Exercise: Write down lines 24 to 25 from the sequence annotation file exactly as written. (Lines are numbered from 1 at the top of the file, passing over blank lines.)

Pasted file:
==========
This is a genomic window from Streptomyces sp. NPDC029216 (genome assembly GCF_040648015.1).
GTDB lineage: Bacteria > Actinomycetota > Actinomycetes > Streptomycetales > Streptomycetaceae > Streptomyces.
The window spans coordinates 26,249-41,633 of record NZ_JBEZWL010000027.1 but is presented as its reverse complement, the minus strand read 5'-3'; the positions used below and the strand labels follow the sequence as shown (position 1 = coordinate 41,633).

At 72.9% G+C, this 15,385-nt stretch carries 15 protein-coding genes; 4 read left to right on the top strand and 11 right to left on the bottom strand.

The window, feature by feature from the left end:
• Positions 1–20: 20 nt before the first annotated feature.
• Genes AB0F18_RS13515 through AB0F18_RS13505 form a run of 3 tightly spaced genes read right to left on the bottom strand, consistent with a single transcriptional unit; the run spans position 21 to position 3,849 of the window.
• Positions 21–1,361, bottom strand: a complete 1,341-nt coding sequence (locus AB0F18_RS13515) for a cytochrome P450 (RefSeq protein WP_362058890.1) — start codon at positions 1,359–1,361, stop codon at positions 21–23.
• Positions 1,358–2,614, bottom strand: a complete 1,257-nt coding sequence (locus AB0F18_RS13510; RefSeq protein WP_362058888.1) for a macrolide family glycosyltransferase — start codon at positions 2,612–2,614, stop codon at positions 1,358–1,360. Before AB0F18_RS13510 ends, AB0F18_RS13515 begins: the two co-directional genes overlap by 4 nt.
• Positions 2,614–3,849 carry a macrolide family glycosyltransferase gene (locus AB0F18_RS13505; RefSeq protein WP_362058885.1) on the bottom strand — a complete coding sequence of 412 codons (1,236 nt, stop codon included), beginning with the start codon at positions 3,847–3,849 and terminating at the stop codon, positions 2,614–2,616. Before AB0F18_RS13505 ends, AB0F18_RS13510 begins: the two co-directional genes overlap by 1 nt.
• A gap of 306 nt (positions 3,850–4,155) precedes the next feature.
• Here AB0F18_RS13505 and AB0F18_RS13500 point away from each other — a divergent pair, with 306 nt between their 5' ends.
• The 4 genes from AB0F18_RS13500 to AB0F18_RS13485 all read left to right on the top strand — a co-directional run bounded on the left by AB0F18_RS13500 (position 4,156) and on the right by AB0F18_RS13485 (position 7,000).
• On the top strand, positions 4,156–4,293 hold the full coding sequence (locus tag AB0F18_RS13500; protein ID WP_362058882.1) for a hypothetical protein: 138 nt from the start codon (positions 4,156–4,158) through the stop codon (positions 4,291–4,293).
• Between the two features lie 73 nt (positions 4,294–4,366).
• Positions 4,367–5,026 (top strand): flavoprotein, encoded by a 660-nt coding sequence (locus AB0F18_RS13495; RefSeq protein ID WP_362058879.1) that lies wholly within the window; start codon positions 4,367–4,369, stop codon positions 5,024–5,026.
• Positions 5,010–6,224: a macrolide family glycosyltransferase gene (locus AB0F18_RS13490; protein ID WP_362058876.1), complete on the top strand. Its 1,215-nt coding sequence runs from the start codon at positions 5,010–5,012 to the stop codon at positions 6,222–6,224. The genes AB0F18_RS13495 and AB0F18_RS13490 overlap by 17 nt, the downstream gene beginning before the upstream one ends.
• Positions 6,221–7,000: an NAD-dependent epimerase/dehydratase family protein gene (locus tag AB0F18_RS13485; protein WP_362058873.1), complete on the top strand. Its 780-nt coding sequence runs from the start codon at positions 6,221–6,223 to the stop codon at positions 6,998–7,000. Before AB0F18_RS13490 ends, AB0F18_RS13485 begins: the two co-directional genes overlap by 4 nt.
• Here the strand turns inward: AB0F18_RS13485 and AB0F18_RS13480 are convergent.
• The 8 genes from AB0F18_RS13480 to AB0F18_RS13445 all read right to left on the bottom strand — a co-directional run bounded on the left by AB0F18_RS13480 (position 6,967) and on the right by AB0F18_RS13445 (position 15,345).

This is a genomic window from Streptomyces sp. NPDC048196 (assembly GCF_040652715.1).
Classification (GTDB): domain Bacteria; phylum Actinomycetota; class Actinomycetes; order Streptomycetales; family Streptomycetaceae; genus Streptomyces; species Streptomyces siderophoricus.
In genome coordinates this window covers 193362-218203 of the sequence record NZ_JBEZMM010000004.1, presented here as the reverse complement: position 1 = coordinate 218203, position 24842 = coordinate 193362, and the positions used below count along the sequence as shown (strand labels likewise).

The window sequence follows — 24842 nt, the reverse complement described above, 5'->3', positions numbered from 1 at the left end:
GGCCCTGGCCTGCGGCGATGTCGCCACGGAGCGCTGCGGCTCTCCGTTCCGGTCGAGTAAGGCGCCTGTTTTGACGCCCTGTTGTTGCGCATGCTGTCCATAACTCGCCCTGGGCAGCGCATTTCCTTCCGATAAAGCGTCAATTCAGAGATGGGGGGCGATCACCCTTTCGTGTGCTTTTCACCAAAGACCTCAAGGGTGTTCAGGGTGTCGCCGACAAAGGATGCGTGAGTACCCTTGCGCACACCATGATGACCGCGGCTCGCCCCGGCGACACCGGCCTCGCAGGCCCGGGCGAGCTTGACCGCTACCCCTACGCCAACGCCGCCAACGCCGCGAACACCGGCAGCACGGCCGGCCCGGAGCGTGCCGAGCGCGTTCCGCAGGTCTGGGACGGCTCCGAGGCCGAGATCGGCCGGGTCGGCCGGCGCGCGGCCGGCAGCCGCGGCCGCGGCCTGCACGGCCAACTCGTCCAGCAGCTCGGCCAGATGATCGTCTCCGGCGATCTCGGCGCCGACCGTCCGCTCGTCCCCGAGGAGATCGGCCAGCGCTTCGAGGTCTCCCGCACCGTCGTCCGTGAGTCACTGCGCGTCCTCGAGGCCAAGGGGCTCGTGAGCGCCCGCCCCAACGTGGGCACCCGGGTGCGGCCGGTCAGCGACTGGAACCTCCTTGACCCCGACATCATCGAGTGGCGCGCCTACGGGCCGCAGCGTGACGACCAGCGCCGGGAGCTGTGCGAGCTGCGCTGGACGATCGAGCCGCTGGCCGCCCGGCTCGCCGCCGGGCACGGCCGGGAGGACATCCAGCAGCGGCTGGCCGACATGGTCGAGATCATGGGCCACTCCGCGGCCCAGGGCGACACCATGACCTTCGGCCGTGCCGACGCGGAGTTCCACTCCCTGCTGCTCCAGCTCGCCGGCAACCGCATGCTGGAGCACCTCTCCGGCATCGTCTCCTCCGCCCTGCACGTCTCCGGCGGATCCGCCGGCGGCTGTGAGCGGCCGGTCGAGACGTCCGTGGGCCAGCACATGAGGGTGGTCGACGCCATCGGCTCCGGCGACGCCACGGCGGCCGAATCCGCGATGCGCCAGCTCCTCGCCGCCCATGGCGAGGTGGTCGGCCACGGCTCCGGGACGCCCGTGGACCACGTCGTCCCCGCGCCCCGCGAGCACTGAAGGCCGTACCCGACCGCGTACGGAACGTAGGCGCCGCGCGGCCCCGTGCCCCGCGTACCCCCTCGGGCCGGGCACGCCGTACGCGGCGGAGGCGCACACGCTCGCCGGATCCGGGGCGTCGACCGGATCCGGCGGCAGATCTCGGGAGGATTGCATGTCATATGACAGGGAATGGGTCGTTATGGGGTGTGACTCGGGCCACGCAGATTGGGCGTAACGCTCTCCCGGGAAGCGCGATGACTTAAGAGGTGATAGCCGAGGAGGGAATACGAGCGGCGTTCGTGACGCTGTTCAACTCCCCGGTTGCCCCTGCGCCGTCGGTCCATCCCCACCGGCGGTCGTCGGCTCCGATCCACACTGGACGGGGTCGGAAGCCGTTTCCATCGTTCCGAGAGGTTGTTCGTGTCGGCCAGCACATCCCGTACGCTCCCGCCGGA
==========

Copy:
The window sequence follows — 24842 nt, the reverse complement described above, 5'->3', positions numbered from 1 at the left end:
GGCCCTGGCCTGCGGCGATGTCGCCACGGAGCGCTGCGGCTCTCCGTTCCGGTCGAGTAAGGCGCCTGTTTTGACGCCCTGTTGTTGCGCATGCTGTCCATAACTCGCCCTGGGCAGCGCATTTCCTTCCGATAAAGCGTCAATTCAGAGATGGGGGGCGATCACCCTTTCGTGTGCTTTTCACCAAAGACCTCAAGGGTGTTCAGGGTGTCGCCGACAAAGGATGCGTGAGTACCCTTGCGCACACCATGATGACCGCGGCTCGCCCCGGCGACACCGGCCTCGCAGGCCCGGGCGAGCTTGACCGCTACCCCTACGCCAACGCCGCCAACGCCGCGAACACCGGCAGCACGGCCGGCCCGGAGCGTGCCGAGCGCGTTCCGCAGGTCTGGGACGGCTCCGAGGCCGAGATCGGCCGGGTCGGCCGGCGCGCGGCCGGCAGCCGCGGCCGCGGCCTGCACGGCCAACTCGTCCAGCAGCTCGGCCAGATGATCGTCTCCGGCGATCTCGGCGCCGACCGTCCGCTCGTCCCCGAGGAGATCGGCCAGCGCTTCGAGGTCTCCCGCACCGTCGTCCGTGAGTCACTGCGCGTCCTCGAGGCCAAGGGGCTCGTGAGCGCCCGCCCCAACGTGGGCACCCGGGTGCGGCCGGTCAGCGACTGGAACCTCCTTGACCCCGACATCATCGAGTGGCGCGCCTACGGGCCGCAGCGTGACGACCAGCGCCGGGAGCTGTGCGAGCTGCGCTGGACGATCGAGCCGCTGGCCGCCCGGCTCGCCGCCGGGCACGGCCGGGAGGACATCCAGCAGCGGCTGGCCGACATGGTCGAGATCATGGGCCACTCCGCGGCCCAGGGCGACACCATGACCTTCGGCCGTGCCGACGCGGAGTTCCACTCCCTGCTGCTCCAGCTCGCCGGCAACCGCATGCTGGAGCACCTCTCCGGCATCGTCTCCTCCGCCCTGCACGTCTCCGGCGGATCCGCCGGCGGCTGTGAGCGGCCGGTCGAGACGTCCGTGGGCCAGCACATGAGGGTGGTCGACGCCATCGGCTCCGGCGACGCCACGGCGGCCGAATCCGCGATGCGCCAGCTCCTCGCCGCCCATGGCGAGGTGGTCGGCCACGGCTCCGGGACGCCCGTGGACCACGTCGTCCCCGCGCCCCGCGAGCACTGAAGGCCGTACCCGACCGCGTACGGAACGTAGGCGCCGCGCGGCCCCGTGCCCCGCGTACCCCCTCGGGCCGGGCACGCCGTACGCGGCGGAGGCGCACACGCTCGCCGGATCCGGGGCGTCGACCGGATCCGGCGGCAGATCTCGGGAGGATTGCATGTCATATGACAGGGAATGGGTCGTTATGGGGTGTGACTCGGGCCACGCAGATTGGGCGTAACGCTCTCCCGGGAAGCGCGATGACTTAAGAGGTGATAGCCGAGGAGGGAATACGAGCGGCGTTCGTGACGCTGTTCAACTCCCCGGTTGCCCCTGCGCCGTCGGTCCATCCCCACCGGCGGTCGTCGGCTCCGATCCACACTGGACGGGGTCGGAAGCCGTTTCCATCGTTCCGAGAGGTTGTTCGTGTCGGCCAGCACATCCCGTACGCTCCCGCCGGA